The Certified Reference Material soil (NCS DC 73325) and the ore specimens were placed in the clean speed wave XPERT dissolution system container and mixed with the reagent (s), as indicated in Table 2.

Table 2. Digestion method parameters used by speedwave XPERT microwave digestion system. Source: Analytik Jena US

Parameter Specification
MW procedure HNO3/HCl/HF (8:1:1 v/v/v)
HNO3 8 mL
HCl 1 mL
HF 1 mL
Sample amount 0.1 g dried and sieved
Vessel PM60
Heating Stage 1 / Time 10 ºC /min
Heating Stage 2 / Time 175 ºC / 10 min
230 ºC / 20 min
Cooling / Time 25 ºC / 30 min
Final Volume 50 mL with ultrapure H2O filtered through
ICP-MS prior dilution 1:10 with 1% v/v HNO3

 

Results and Discussion

Figure 1 shows good 90-110% recoveries for many of the quantified elements utilizing the system developed. The exceptions were Mg, Al, Ca, Sr, and Ba. Al was found in lower concentrations in solutions containing HF because of the aluminum fluoride precipitation.

Examining two major elements (Na and K) indicated low recoveries when HF was used. This could be because the HF was limited to 1 mL to dissolve the SiO2 present in more than 32% of the NCS DC 73325 reference material. This could result in part of the Mn and Fe still being attached to the remainder of the SiO2.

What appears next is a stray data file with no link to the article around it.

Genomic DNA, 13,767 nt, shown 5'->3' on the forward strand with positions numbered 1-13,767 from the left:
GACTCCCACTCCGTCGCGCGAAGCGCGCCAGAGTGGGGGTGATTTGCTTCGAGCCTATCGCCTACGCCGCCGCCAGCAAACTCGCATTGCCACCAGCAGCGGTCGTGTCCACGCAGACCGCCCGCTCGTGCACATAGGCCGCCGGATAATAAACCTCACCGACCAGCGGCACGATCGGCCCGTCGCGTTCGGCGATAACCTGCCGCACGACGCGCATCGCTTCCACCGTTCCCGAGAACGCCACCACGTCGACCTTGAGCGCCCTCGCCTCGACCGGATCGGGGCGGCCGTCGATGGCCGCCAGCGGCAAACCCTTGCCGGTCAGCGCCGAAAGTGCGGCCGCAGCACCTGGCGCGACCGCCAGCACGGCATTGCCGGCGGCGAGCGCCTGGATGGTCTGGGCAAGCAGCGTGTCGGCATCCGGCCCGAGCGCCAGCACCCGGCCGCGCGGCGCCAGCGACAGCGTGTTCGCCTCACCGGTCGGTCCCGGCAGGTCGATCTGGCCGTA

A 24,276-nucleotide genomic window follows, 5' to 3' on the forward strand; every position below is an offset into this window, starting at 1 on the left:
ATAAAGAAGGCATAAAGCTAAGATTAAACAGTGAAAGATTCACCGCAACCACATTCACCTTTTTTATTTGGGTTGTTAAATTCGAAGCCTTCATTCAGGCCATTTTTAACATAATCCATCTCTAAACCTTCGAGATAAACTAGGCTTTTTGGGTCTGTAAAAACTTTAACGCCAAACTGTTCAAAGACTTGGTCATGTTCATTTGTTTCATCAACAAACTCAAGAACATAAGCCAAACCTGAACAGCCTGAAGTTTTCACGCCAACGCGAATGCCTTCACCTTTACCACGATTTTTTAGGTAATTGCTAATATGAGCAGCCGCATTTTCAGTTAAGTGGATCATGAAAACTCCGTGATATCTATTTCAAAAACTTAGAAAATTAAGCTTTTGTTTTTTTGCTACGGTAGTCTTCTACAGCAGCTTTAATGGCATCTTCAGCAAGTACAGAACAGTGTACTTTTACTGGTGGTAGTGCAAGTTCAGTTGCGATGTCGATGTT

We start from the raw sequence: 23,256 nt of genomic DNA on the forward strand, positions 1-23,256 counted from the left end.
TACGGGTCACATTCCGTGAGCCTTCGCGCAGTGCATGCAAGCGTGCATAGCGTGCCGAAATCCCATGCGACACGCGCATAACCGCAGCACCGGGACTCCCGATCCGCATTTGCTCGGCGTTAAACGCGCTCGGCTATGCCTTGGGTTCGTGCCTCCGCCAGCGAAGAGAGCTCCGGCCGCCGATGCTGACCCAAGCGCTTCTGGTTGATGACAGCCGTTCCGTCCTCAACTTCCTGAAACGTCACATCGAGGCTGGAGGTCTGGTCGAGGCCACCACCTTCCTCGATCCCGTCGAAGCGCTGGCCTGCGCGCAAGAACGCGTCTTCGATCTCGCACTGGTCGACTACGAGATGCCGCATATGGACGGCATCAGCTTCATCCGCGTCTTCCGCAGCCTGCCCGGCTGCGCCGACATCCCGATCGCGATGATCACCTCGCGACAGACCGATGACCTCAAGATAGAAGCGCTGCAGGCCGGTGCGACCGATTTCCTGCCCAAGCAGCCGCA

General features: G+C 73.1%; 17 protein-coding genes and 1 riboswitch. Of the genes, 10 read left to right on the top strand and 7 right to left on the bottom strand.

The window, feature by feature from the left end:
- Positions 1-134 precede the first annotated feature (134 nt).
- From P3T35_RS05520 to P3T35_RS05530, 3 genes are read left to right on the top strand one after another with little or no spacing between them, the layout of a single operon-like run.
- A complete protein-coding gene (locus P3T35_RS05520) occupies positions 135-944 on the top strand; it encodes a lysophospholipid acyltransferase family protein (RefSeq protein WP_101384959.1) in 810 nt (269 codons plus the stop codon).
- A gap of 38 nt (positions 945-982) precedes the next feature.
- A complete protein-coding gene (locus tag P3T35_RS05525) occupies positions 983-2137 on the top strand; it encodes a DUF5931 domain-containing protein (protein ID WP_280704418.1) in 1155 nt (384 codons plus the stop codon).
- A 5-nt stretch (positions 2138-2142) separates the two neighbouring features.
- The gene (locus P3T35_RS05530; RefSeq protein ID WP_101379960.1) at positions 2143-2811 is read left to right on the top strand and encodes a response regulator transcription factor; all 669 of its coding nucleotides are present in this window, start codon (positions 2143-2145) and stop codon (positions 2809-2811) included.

The ore specimens had a lower amount of SiO2 than expected, less than the reference material. The procedure implemented produced precise and accurate data. The RSDs were approximately 5% or less for most of the elements.

It is important to prevent the formation of insoluble fluorides in the final specimen solution caused by the higher pressure attained in a MW container and to avoid the safety issues related to handling an extremely corrosive and toxic acid (HF).

As a result, a new method developed with the NH4HF2 −open-vessel acid digestion will be examined as the high boiling point of NH4HF2 (239.5 °C) provides an elevated dissolution temperature that efficiently dissolves refractory minerals.

Figure 1 | Recovery rate and precision NCS DC 73325 and 5 Ore samples. Pd, Pt, and Au were below MDL

Figure 1. Recovery rate and precision NCS DC 73325 and 5 Ore samples. Pd, Pt, and Au were below MDL. Image Credit: Analytik Jena US

Conclusions

An ICP-MS method providing quick and durable results was developed to analyze 44 elements of interest in ore specimens. A speed wave microwave digestion system dissolved the samples in <3 minutes, utilizing only half the argon gas volume compared to other ICP-MS equipment.

Some of the elements formed insoluble fluoride precipitates in the MW containers. A new open container method utilizing NH4HF2 will be performed to dissolve refractory and silicate minerals (e.g., albite, biotite, diopside, forsterite, hedenbergite, hornblende, kaolinite, plagioclase).

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This information has been sourced, reviewed and adapted from materials provided by Analytik Jena US.

For more information on this source, please visit Analytik Jena US.